Category Archives: Domestic arts

Another stab at organization

Magazine holder close-ups by floating ink
Magazine holder close-ups, a photo by floating ink on Flickr.

The art supplies are taking over the house. In an effort to corral some of the papers and paints, tools, brushes, books, and so on, I spent a little check I got for Christmas on some Ikea shelving. While I was there I also grabbed some of these easy to assemble cardboard magazine holders:

This afternoon I pulled out a huge roll of heavy brown kraft paper, some of my hand carved stamps and some Stayz-on stamp ink, and started working up some covers for the plain white boxes. You can see I used my official weights to hold the curled up paper in place, and the very correct pizza boxes that I use to transport my stamps:*
Within an hour or so I had three neatly covered boxes, the ones you see at the top of this post. I’m pretty chuffed about them.  I’m especially pleased with the scissors stamps, which I made by photocopying my two favorite pairs of scissors, cutting out their paper images, then tracing them onto kids’ craft Foamies (is that what those sheets are called?), cutting them out (with their original real-life counterparts), then using a dead ball point pen to make impressions of their details before stamping with them.

Anyway, I think they look great in the new shelves. If only they didn’t show up the way-overdue-for-fresh-paint walls behind them!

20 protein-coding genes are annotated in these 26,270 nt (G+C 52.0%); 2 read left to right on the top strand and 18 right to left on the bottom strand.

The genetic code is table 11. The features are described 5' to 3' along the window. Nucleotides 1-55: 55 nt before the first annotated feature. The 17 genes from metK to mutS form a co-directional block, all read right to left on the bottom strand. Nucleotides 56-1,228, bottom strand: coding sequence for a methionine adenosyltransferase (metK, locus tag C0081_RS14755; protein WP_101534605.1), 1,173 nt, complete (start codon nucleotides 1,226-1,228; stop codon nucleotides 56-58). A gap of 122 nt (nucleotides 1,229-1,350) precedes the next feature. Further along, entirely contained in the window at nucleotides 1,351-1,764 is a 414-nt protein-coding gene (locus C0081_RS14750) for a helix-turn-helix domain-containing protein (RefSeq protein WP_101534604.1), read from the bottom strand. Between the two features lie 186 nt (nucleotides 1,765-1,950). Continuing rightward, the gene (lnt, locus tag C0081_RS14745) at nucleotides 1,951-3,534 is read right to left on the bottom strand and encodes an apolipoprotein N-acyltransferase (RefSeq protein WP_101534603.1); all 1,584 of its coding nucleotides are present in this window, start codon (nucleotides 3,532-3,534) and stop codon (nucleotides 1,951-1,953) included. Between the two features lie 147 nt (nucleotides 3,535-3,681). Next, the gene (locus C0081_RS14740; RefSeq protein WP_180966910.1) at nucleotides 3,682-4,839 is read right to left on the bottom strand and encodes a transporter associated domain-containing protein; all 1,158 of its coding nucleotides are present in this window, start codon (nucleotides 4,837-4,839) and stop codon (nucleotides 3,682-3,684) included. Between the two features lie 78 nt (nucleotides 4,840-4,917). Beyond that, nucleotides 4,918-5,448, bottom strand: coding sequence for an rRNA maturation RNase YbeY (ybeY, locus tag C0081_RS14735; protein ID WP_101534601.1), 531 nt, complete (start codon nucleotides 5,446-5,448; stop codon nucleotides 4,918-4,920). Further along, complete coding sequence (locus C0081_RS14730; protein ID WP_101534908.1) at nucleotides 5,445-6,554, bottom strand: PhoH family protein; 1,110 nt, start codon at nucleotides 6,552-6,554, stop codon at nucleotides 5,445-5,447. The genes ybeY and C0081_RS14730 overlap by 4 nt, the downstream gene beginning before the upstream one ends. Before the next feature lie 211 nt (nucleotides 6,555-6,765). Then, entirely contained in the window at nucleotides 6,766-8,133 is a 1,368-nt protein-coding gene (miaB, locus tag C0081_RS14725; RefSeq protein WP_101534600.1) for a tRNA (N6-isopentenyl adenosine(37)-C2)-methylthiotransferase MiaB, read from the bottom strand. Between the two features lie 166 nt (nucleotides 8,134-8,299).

*Thanks to a generous donation from a friend, I may soon have a much classier way to store and transport the stamps–stay tuned.


My not so hidden agenda sort of tutorial

Last June my computer had a little snit and ate my calendar. For the second time. Not all of it–I could still access most of the years on it, but not all. But that was it. I could no longer trust it. I still keep a calendar on my computer, but my main computer is kept on stone tablets now. I sat down the day after the Palm betrayed me and made a paper agenda. It has served me well.

On Saturday of this past weekend, though, I realized I’d come to the last page of my year, which, just because of what happened when, now runs from mid-June to mid-June. Time was up. I spent the rest of the weekend making a new one. I started with this:

And took these steps. More pictures here than words, and I apologize for the fact that the shadow of my head is in some of the photos–it was a dark stormy weekend and the lighting was just weird.

Soft Kut from Dick Blick:

The carved block and the printed page:

After flirting briefly with hand-cutting and block printing the name of each month and each numerical date, I came to my senses and wrote them in by hand with Sharpie markers matching the color of the ink I’d used on each page:

Cutting scraps (they look like the homemade noodles First Child and I made a couple of weeks ago). I’m so cheap that I spent a ridiculous amount of time pawing at and trying to figure out how to reconstitute and reuse these. Common sense prevailed and they went into the trash, but it took a while and was fairly wrenching. Seriously, think there’s gotta be a use for these somewhere:

A little cover decoration was in order:

And then, maybe, a little color:

Second child likes the black and white prints better. I left a few like that. And I don’t know why I printed so many, but it’s just as easy to do a run of quite a few prints and I’m already thinking up some good uses for them (stay tuned).